Image of a hydrothermal vent field along the Arctic Mid-Ocean Ridge, close to where 'Loki' was found in marine sediments. [Centre for Geobiology (University of Bergen, Norway) by R.B. Pedersen]
Image of a hydrothermal vent field along the Arctic Mid-Ocean Ridge, close to where ‘Loki’ was found in marine sediments. [Centre for Geobiology (University of Bergen, Norway) by R.B. Pedersen]

Few areas in biology are as contentiously debated as how simple cells such as bacteria evolved into complex eukaryotic cells that comprise all of the species within the animal kingdom. However, a new discovery from scientists at Uppsala University in Sweden could represent the missing link to complex life.

When Archea burst onto the biological scene more than forty years ago, the scientific community was stunned that it represented a new and separate branch in the evolutionary tree of life. Despite their simplistic appearance, researchers found that these organisms had more in common with eukaryotes than simple bacteria—a conundrum that scientists have wrestled with for decades.

Although, this current discovery of a new group of Archea, called Lokiarcheaota (Loki for short), has researchers hypothesizing that these organisms may have been part of the bridge to greater cell complexity.          

“The puzzle of the origin of the eukaryotic cell is extremely complicated, as many pieces are still missing,” explained Thijs Ettema, Ph.D., assistant professor in the Department of Cell and Molecular Biology at Uppsala University and senior author on the current study. “We hoped that Loki would reveal a few more pieces of the puzzle, but when we obtained the first results, we couldn't believe our eyes. The data simply looked spectacular.”

The findings from this study were published recently in Nature through an article entitled “Complex archaea that bridge the gap between prokaryotes and eukaryotes.”

Once obtaining samples of Loki, Dr. Ettema and his team were able to perform deep metagenomic sequencing analysis in order to obtain the much needed genetic information on the archeal linage.

“By studying its genome, we found that Loki represents an intermediate form in-between the simple cells of microbes, and the complex cell types of eukaryotes,” said Dr. Ettema. Additionally, Lionel Guy, Ph.D., senior research associate in Dr. Ettema’s laboratory and co-author on the current study added that “Loki formed a well-supported group with the eukaryotes in our analyses.”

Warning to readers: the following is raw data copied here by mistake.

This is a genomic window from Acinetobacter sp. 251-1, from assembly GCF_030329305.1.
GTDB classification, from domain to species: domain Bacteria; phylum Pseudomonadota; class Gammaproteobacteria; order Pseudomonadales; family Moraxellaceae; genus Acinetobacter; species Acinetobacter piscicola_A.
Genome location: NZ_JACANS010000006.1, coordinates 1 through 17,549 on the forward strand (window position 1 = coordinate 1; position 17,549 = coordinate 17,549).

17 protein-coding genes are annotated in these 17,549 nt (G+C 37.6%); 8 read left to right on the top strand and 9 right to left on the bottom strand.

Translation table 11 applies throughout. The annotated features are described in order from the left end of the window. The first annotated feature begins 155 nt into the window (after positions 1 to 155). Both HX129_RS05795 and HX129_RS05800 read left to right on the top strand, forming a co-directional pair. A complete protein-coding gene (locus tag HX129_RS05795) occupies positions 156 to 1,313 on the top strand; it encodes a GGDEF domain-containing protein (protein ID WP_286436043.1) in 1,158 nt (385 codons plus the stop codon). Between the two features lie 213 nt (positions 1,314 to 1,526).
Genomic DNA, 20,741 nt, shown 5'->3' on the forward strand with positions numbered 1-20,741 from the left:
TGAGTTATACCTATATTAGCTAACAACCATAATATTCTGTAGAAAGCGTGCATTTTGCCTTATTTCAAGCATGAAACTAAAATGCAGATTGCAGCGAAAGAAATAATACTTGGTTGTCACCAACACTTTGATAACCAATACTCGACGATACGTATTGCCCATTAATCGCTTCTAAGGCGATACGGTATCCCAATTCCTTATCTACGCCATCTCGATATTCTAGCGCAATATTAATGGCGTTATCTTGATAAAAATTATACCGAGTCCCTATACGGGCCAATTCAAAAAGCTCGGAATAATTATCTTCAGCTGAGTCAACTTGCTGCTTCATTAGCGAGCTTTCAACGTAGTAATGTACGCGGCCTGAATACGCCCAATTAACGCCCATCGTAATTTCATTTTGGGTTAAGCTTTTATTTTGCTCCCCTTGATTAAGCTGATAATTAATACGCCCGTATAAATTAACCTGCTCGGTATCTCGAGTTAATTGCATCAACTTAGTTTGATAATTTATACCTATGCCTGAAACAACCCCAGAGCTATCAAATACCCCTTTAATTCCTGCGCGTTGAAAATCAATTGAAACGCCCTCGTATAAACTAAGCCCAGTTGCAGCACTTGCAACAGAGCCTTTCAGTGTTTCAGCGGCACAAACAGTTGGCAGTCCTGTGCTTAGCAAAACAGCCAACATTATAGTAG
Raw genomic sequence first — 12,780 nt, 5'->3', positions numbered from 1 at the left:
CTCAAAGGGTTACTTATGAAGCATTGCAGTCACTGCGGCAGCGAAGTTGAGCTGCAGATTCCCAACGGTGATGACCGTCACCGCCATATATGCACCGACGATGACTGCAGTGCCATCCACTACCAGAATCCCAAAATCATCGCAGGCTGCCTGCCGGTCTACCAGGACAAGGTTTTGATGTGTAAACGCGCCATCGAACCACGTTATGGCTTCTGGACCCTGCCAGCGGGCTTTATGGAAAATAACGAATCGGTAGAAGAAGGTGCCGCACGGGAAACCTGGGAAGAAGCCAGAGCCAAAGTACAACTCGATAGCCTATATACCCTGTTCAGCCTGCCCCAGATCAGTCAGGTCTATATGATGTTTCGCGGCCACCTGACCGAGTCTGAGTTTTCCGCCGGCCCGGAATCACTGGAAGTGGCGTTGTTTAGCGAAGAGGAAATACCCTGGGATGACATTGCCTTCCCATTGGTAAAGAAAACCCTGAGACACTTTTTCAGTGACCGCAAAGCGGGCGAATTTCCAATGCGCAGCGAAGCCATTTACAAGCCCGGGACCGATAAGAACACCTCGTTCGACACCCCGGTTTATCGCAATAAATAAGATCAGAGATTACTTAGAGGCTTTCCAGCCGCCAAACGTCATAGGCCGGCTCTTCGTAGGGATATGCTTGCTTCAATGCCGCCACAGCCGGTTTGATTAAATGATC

After scanning through the piles of genomic data from their study, Anja Spang, Ph.D., postdoctoral researcher in Dr. Ettema’s laboratory and co-lead author on the study stated that “We found that Loki shares many genes uniquely with eukaryotes, suggesting that cellular complexity emerged in an early stage in the evolution of eukaryotes.”

The name Lokiarchaeota was derived from the hostile environment close to where it was found, Loki's Castle, a hydrothermal vent system located on the Mid-Atlantic Ridge between Greenland and Norway at a depth of 2,352 meters. The environment is thought to have a major influence on Loki’s unique evolution.

“Hydrothermal vents are volcanic systems located at the ocean floor. The site where Loki is heavily influenced by volcanic activity, but actually quite low in temperature,” said Steffen Jørgensen, Ph.D., research fellow at the University of Bergen in Norway and co-author on the study.

“Extreme environments generally contain a lot of unknown microorganisms, which we refer to as microbial dark matter,” says Jimmy Saw, Ph.D.,  postdoctoral researcher in Dr. Ettema’s laboratory and co-lead author of the paper.

Dr. Ettema and his team are excited by their findings and are looking to explore more of the microbial dark matter to try and uncover more clues about how complex cells may have evolved.

“In a way, we are just getting started. There is still a lot out there to discover, and I am convinced that we will be forced to revise our biology textbooks more often in the near future,” concluded Dr. Ettema.